|Millennium:||1st millennium BC|
|289 BC by topic|
|Gregorian calendar||289 BC|
|Ab urbe condita||465|
|Ancient Egypt era||XXXIII dynasty, 35|
|- Pharaoh||Ptolemy I Soter, 35|
|Ancient Greek era||122nd Olympiad, year 4|
|Balinese saka calendar||N/A|
|Chinese calendar||辛未年 (Metal Goat)|
2409 or 2202
— to —
壬申年 (Water Monkey)
2410 or 2203
|Coptic calendar||−572 – −571|
|Ethiopian calendar||−296 – −295|
|- Vikram Samvat||−232 – −231|
|- Shaka Samvat||N/A|
|- Kali Yuga||2812–2813|
|Iranian calendar||910 BP – 909 BP|
|Islamic calendar||938 BH – 937 BH|
|Minguo calendar||2200 before ROC|
|Seleucid era||23/24 AG|
|Thai solar calendar||254–255|
−162 or −543 or −1315
— to —
−161 or −542 or −1314
Year 289 BC was a year of the pre-Julian Roman calendar. At the time it was known as the Year of the Consulship of Corvus and Noctua (or, less frequently, year 465 Ab urbe condita). The denomination 289 BC for this year has been used since the early medieval period, when the Anno Domini calendar era became the prevalent method in Europe for naming years.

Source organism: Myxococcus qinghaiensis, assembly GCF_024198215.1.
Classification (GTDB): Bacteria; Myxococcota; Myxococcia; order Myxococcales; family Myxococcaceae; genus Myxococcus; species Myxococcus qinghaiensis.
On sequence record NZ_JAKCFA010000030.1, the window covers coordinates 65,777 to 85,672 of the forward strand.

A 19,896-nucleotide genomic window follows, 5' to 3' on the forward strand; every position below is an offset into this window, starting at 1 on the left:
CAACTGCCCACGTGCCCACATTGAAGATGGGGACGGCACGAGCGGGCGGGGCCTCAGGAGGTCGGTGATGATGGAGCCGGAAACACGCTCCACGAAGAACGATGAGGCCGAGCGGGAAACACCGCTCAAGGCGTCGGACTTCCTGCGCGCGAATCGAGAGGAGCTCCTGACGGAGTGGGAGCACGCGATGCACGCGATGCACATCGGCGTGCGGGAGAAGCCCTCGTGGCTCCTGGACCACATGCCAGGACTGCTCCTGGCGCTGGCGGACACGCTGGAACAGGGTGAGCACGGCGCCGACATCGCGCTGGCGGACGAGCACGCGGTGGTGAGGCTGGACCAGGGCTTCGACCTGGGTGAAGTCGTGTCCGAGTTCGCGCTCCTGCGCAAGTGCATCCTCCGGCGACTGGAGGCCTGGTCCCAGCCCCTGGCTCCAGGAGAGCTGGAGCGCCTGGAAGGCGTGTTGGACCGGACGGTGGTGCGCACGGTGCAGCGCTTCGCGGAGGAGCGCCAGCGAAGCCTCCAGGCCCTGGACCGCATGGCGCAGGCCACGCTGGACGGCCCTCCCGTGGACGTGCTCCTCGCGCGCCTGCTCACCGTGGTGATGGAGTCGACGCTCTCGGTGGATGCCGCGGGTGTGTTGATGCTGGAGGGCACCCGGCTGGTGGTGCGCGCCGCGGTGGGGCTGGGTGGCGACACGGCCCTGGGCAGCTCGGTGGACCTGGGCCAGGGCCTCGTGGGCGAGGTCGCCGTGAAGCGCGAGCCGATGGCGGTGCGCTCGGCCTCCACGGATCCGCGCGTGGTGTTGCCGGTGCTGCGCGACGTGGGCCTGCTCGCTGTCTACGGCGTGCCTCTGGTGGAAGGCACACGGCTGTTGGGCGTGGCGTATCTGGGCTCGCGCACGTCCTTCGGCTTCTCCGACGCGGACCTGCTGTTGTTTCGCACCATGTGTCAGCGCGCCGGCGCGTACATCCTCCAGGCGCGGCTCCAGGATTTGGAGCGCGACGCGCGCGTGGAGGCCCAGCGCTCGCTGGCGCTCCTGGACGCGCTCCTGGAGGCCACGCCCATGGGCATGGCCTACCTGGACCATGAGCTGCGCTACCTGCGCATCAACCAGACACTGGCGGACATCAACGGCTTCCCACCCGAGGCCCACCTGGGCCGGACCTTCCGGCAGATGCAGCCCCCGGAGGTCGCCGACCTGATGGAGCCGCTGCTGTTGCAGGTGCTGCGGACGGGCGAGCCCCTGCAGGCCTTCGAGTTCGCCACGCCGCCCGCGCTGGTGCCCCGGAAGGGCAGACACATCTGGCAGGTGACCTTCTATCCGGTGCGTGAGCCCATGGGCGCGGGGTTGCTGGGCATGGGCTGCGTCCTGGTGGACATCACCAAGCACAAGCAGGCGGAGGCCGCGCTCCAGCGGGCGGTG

- The tyrant of Syracuse, Agathocles, dies after restoring the Syracusan democracy on his death bed by stating that he does not want his sons to succeed him as king. However, the resulting dissension among his family about the succession leads to a renewal of Carthaginian power in Sicily.
- General Sima Cuo of the State of Qin attacks the State of Wei, recaptures the city of Yuan and captures the cities of Heyong and Jueqiao.
- Agathocles, tyrant of Syracuse, Sicily from 317 BC and self-styled king of Sicily after 304 BC (b. 361 BC)
- Mencius (Mèng Zǐ or Meng Zhu), Chinese philosopher (approximate date) (b. c. 372 BC)
- Qian, Sima. Records of the Grand Historian, Section: Basic Annals of Qin.